Evidence Against: There have been several "What If?" stories in Star Wars, published under the label Infinities. The Clone Wars has no such label, and as such it is considered canon. In fact, because of George Lucas' more direct involvement in the series than in other parts of the EU, it is considered a higher level of canon than the books, comics, and other media. With other stories referencing the characters and events of The Clone Wars, declaring the series AU would cause too much confusion in the timeline.
Possibility #9: The Clone Wars is an In-Universe Holodrama
Evidence For: Making The Clone Wars an in-universe story would clear up many discrepancies. Some of the series could be canon, because it's based on historical events, but other parts might be full of artistic license and other historical inaccuracies. Under this theory, perhaps Ahsoka doesn't really exist in the Star Wars universe, and she was invented to make the holodrama attract children; or perhaps her character is based on a minor, unimportant character whom Anakin temporarily trained. Timing matters less, too: consider M*A*S*H, where the Korean War lasted for eleven seasons.
Evidence Against: Although there is a precedent for EU works as in-universe documents, they are always clearly marked as such. Luke Skywalker and the Shadows of Mindor, for example, ends with a frame story where Luke Skywalker complains about the inaccuracies in the preceding tale. There are no such clues in The Clone Wars, and so suddenly declaring it in-universe fiction would be an unsatisfying cop-out.That's not to mention the fact that, in the Star Wars universe, Anakin is remembered not for his heroism in the Clone Wars but for his atrocities as Darth Vader.No matter how much foreshadowing goes into The Clone Wars, an in-universe show featuring the heroic exploits of Darth Vader feels a bit like the Star Wars equivalent of Young Hitler's Adventures in Art School.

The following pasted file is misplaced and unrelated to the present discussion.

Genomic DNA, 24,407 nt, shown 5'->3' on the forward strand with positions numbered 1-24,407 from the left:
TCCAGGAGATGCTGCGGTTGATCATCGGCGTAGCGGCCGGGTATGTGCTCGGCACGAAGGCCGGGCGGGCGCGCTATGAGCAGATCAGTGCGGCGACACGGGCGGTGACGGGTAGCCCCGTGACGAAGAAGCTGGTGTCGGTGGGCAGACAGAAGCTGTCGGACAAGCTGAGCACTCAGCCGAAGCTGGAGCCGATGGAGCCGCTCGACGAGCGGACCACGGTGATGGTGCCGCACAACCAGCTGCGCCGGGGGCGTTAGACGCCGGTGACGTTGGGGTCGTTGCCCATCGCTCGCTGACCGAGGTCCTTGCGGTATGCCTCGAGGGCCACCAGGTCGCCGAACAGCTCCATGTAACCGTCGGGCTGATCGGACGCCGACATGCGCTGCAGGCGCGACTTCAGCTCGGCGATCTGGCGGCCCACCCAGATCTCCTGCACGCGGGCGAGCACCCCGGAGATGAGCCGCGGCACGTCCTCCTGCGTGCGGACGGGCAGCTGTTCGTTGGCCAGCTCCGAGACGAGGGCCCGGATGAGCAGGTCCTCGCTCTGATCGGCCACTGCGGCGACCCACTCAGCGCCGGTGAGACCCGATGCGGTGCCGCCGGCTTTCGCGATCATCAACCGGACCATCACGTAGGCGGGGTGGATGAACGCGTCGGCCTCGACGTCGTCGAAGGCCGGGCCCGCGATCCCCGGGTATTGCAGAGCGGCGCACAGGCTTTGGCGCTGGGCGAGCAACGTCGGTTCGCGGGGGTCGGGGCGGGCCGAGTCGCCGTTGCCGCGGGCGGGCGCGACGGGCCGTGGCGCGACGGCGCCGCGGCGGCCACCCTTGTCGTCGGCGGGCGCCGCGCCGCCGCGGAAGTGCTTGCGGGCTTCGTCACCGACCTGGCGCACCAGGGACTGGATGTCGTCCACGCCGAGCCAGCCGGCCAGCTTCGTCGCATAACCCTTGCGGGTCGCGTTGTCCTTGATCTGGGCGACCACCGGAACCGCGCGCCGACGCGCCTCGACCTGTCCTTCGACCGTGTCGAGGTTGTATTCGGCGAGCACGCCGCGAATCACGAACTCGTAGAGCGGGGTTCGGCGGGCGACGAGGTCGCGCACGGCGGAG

So What Really Happens to Ahsoka?
Fans have a long wait ahead before The Clone Wars ends and the writers reveal Ahsoka's final fate. No matter how the story ends, a great many people will inevitably be disappointed. Perhaps the best way for Ahsoka to go, however, would be a final confrontation with her former Master after he becomes Darth Vader. It will only show the extent of Anakin's transformation when he slaughters her mercilessly along with the rest of the Jedi.